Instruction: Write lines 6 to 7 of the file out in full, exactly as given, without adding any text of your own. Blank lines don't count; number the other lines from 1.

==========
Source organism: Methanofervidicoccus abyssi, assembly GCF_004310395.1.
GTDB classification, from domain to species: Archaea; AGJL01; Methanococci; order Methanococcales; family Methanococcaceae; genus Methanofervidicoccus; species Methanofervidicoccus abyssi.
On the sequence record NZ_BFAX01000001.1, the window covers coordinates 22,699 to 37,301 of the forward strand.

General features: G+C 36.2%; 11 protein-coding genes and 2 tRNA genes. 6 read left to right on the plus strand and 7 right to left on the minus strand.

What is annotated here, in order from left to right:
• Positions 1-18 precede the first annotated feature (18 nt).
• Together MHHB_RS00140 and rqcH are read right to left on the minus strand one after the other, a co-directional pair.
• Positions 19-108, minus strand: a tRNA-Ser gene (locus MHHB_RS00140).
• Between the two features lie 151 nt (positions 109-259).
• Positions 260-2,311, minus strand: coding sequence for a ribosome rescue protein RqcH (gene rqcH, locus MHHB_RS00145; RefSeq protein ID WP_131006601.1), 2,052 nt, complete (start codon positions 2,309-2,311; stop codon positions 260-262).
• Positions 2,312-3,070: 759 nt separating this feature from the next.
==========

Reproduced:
• Positions 1-18 precede the first annotated feature (18 nt).
• Together MHHB_RS00140 and rqcH are read right to left on the minus strand one after the other, a co-directional pair.